This post outlines how to bring a word study routine into your elementary classroom or homeschool. It's a great way to see exactly how to make word study with Words Their Way work in your classroom. While the post is geared mostly for your 3rd, 4th, 5th, and 6th grade upper elementary students - you can also modify the ideas here for your Kindergarten, 1st or 2nd grade students. You're going to love how spelling AND writing improves when you students start this word study routine!

Day 6: Another Word Study Word Search Day


Although students do get better and better at finding words in their word searches, very few students complete a word search in one word study block. This day gives them an additional day to work to find all of their words.

If students have found all of their word study words, they return to Writer's Notebook Corrections or can be directed to play on Spelling City.

Day 7: Blind Sort Assessment 
Students need someone to call their word list out to them. If all students are assessing on the same day, I assign everyone a word study partner that is not in their word study group. I require my students to complete their word study assessment as a blind sort. This means they must record the words in appropriate columns as they also try to spell them correctly for the spelling test.

I love blind sort assessments because as I watch students categorize words, I see them actively thinking about spelling patterns—erasing, moving words around, and correcting spelling. It is really amazing.

Students check their partner's tests using their word lists, record a # correct/total at the top, and record missed words on their “Words to Work On” Chart. These are words that their spelling partner can pull two from each week. Once it has been spelled correctly 3-4 times, it can be checked off of the list.

The only other thing I would add to this list is the opportunity for students to call words out to one another. If you have time, inserting a "white board spelling day" would be really fun and beneficial for students. You could have students who are in the same group call out different words to one another. They could make it a little competitive by keeping score (which is a fair game because students are on the same spelling level.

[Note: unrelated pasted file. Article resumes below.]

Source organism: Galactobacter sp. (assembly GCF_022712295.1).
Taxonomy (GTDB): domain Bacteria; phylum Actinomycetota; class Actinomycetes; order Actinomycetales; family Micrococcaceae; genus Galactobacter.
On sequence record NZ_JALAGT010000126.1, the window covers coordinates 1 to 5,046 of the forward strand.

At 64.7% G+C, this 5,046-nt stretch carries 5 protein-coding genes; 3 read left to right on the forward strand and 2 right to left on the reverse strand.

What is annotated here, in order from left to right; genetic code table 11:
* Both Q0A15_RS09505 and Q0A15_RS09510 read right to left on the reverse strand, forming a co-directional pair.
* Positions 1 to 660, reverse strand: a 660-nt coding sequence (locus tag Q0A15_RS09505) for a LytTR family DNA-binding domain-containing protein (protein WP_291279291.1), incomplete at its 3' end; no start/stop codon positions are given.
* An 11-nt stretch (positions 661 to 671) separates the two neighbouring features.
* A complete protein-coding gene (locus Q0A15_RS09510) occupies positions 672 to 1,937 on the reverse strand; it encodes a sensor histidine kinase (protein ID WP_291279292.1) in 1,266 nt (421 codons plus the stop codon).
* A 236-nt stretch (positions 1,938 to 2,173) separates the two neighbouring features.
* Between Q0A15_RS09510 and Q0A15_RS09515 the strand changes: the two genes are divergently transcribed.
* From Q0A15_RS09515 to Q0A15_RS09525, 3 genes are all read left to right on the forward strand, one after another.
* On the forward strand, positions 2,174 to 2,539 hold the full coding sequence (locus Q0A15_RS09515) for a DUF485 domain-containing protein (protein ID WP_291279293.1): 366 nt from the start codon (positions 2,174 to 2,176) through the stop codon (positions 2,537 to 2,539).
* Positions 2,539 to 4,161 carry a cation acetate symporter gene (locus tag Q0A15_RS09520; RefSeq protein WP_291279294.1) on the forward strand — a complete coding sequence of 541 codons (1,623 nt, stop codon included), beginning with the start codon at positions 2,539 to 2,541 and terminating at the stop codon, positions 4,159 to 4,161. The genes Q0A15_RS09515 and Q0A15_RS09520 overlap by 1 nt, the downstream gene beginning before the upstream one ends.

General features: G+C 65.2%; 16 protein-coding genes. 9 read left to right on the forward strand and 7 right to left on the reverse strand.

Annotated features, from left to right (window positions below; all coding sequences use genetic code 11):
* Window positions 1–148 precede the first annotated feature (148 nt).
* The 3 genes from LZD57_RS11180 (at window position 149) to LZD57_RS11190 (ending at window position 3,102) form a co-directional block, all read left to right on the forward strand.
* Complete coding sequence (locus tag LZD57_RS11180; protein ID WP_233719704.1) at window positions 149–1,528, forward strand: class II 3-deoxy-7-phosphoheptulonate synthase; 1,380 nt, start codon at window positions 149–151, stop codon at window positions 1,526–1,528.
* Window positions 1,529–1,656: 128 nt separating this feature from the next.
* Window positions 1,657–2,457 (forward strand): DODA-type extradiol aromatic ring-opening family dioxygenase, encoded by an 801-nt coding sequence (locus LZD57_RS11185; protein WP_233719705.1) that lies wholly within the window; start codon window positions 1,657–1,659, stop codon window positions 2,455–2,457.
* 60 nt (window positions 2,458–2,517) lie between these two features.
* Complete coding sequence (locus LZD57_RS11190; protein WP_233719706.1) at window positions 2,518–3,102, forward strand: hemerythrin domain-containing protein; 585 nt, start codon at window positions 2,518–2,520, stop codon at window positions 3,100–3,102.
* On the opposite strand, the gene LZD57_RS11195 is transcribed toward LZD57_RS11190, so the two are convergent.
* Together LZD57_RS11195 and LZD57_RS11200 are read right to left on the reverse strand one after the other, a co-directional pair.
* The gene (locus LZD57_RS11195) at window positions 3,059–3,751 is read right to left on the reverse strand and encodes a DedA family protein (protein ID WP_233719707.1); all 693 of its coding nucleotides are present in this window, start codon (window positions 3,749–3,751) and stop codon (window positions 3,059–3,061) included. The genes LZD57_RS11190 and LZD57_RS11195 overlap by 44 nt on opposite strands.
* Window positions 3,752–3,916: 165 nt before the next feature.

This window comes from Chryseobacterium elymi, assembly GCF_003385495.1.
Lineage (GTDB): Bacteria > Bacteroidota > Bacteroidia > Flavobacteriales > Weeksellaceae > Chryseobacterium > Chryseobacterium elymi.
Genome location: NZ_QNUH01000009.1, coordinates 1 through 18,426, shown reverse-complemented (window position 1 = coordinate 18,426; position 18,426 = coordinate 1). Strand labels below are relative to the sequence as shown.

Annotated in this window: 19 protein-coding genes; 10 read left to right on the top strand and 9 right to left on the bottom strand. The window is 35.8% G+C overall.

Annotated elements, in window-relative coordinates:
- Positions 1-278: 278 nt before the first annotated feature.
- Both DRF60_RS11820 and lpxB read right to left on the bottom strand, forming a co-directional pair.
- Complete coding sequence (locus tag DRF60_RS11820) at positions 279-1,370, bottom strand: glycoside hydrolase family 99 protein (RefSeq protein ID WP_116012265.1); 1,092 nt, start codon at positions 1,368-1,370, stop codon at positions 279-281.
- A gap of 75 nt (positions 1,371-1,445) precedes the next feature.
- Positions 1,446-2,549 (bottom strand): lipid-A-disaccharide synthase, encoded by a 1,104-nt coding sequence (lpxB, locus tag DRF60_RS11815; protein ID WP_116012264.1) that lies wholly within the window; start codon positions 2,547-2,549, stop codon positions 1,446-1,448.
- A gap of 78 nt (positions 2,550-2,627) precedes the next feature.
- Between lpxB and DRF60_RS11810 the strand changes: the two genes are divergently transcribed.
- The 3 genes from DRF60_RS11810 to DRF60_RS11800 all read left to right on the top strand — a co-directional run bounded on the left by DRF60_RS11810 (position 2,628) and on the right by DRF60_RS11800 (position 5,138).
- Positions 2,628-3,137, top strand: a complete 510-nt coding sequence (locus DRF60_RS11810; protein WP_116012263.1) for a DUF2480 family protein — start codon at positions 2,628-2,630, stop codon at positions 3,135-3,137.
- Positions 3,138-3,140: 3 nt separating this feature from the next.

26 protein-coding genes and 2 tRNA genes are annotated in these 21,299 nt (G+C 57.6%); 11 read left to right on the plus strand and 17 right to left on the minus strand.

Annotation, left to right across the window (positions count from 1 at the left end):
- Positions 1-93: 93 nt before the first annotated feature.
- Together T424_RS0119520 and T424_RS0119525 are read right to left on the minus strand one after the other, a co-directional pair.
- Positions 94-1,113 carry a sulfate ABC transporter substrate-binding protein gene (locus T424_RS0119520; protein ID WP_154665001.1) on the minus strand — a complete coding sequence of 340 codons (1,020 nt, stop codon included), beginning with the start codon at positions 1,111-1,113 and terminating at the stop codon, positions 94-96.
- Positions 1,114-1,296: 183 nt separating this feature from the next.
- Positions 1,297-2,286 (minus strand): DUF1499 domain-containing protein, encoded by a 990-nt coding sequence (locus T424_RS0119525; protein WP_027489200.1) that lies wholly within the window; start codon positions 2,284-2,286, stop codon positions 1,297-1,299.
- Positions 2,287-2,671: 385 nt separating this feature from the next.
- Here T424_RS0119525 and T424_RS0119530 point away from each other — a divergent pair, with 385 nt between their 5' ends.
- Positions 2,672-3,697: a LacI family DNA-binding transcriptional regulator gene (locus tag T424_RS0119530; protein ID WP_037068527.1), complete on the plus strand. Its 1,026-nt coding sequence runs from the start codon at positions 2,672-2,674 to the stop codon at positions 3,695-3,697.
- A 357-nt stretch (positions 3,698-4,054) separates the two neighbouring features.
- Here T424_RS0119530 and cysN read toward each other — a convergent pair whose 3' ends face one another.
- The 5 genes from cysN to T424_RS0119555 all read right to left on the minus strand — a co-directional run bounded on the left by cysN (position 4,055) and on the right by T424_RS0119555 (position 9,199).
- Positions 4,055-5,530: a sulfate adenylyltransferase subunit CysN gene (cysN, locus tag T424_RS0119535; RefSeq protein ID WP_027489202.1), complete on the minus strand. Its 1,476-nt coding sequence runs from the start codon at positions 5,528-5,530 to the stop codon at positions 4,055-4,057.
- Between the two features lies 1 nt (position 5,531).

What? My word study routine has more than 5 days?!?! You'll find out how I manage this in an upcoming post and why I finally gave up the Monday-Friday word study mindset. 


This post outlines how to bring a word study routine into your elementary classroom or homeschool. It's a great way to see exactly how to make word study with Words Their Way work in your classroom. While the post is geared mostly for your 3rd, 4th, 5th, and 6th grade upper elementary students - you can also modify the ideas here for your Kindergarten, 1st or 2nd grade students. You're going to love how spelling AND writing improves when you students start this word study routine! Are you implementing your word study routines with fidelity? I know it can be a real challenge and that it can be really easy to cut word study out of your day sometimes or even drop the ball all together {ooops!}.

However, I have found that students' spelling deteriorates when word study is dropped from the classroom routine (maybe students think you don't think spelling is important at that point?).

But, the silver lining is that if I can get my routines together, students actually have a lot of fun during word study and our room is always busy with that productive hum that we teachers love to have in our classroom.

My favorite time to do word study was always this 15 minute block of time that we had between lunch and special area classes. My students knew how to check the schedule and would come in from their bathroom break and get right to work! I was free to rove around the classroom helping out or leading my small group.

If you have not purchased the Words Their Way Word Sorts books, I highly recommend checking them out. You can find each one here:

Letter and Picture Sorts for Emergent Spellers
Word Sorts for Letter-Name Alphabetic Spellers
Word Sorts for Within Word Pattern Spellers
Word Sorts for Syllables and Affixes Spellers
Word Sorts for Derivational Relations Spellers

I hope you have enjoyed a peek into my word study routines. Next up, I've shared a few ways that I modify for my struggling and advanced spellers, how I really organize my schedule, and my best tips for managing word study and making the routines go even smoother!

Don't miss other posts in this word study series: 
⇒ My Two Best Tips for Making Any Word Study Routine Work
⇒ Additional Tips and Suggestions for Word Study
⇒ Differentiating Your Word Study Routine

This post outlines how to bring a word study routine into your elementary classroom or homeschool. It's a great way to see exactly how to make word study with Words Their Way work in your classroom. While the post is geared mostly for your 3rd, 4th, 5th, and 6th grade upper elementary students - you can also modify the ideas here for your Kindergarten, 1st or 2nd grade students. You're going to love how spelling AND writing improves when you students start this word study routine!